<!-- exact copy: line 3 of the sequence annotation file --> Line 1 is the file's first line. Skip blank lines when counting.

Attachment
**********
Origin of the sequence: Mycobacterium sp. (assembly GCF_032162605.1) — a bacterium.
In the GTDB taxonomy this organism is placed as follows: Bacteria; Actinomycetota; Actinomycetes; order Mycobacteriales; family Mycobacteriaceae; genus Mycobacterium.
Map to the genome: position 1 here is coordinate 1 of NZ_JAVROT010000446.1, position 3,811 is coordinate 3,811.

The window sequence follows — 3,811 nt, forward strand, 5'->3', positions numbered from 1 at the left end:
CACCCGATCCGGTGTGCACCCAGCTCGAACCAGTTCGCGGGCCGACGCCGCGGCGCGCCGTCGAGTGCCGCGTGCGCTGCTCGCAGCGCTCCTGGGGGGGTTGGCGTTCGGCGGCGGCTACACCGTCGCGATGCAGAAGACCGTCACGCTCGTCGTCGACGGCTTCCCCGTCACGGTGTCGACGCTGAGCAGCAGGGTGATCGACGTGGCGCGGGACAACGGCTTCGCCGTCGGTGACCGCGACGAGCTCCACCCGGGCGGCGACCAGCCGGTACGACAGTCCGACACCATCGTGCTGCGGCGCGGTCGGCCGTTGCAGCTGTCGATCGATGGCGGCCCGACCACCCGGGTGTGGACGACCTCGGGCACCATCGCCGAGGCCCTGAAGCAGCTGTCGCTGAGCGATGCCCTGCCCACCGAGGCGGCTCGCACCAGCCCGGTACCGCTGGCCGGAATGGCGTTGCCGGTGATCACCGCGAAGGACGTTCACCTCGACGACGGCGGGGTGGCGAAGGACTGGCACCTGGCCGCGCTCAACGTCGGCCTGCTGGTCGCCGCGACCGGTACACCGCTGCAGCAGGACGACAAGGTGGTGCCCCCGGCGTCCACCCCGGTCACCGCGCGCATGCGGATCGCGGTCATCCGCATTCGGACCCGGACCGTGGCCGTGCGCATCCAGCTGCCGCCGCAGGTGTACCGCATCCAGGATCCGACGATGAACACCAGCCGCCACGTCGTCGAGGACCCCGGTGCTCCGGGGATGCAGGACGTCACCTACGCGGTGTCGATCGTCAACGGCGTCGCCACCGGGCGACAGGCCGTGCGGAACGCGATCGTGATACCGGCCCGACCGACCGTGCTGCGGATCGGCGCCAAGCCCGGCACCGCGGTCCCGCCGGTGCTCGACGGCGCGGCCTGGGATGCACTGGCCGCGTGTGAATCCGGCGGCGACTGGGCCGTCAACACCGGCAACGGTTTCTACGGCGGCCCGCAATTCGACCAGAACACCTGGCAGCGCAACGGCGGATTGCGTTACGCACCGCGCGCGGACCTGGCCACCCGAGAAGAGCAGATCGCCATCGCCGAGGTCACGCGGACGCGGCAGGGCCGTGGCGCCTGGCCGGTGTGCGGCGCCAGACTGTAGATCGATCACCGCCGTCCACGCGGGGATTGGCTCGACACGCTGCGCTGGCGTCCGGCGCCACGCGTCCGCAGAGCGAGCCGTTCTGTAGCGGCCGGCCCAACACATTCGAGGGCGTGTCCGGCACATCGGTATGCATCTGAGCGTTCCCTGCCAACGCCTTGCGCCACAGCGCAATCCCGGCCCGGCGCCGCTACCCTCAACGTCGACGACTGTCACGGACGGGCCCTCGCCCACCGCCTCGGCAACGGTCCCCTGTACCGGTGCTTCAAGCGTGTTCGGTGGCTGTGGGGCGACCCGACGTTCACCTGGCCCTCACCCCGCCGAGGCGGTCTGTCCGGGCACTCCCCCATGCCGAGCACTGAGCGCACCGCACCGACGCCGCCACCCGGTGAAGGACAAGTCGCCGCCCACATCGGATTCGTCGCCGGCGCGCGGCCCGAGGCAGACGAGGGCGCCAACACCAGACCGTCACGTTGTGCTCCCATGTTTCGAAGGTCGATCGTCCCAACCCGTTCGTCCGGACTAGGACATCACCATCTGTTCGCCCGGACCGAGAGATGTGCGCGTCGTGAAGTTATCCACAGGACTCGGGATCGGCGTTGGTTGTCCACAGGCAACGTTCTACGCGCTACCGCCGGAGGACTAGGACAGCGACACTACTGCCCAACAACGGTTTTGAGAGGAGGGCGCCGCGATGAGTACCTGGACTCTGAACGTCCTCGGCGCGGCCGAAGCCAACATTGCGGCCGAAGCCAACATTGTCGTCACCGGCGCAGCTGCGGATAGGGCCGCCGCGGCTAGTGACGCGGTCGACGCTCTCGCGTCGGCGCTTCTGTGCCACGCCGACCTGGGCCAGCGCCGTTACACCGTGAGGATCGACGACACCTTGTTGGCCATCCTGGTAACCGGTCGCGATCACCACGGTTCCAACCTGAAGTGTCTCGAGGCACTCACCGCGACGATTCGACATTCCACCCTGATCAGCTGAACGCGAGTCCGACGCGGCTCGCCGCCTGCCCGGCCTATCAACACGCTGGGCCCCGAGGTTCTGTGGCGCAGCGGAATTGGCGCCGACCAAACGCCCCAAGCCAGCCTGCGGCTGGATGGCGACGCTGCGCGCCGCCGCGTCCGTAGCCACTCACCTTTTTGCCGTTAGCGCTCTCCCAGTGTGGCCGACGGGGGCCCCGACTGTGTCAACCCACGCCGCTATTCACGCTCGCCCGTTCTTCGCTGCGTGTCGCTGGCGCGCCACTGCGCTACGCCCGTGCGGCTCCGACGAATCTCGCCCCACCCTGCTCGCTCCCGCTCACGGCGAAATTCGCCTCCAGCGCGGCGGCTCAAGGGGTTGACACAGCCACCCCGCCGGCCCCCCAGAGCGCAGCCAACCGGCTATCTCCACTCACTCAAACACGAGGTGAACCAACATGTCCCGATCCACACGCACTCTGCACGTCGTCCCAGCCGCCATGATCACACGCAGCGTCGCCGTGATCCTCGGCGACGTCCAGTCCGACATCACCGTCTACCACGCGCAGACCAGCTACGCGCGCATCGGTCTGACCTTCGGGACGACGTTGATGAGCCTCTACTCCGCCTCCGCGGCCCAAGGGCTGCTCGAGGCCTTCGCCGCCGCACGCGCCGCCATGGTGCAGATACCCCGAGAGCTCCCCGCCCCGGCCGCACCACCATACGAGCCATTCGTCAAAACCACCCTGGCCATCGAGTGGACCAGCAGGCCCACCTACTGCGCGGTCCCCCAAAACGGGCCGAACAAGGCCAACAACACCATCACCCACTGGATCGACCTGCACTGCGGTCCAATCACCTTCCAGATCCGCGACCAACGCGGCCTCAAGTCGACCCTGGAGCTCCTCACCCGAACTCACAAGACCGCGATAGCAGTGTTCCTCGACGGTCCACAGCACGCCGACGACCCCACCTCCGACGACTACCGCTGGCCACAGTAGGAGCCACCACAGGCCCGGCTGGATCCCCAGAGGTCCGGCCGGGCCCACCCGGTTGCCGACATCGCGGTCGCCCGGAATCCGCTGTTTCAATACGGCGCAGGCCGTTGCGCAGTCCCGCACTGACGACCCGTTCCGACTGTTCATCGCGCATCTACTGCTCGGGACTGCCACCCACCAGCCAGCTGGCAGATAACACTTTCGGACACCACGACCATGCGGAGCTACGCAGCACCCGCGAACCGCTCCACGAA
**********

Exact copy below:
Map to the genome: position 1 here is coordinate 1 of NZ_JAVROT010000446.1, position 3,811 is coordinate 3,811.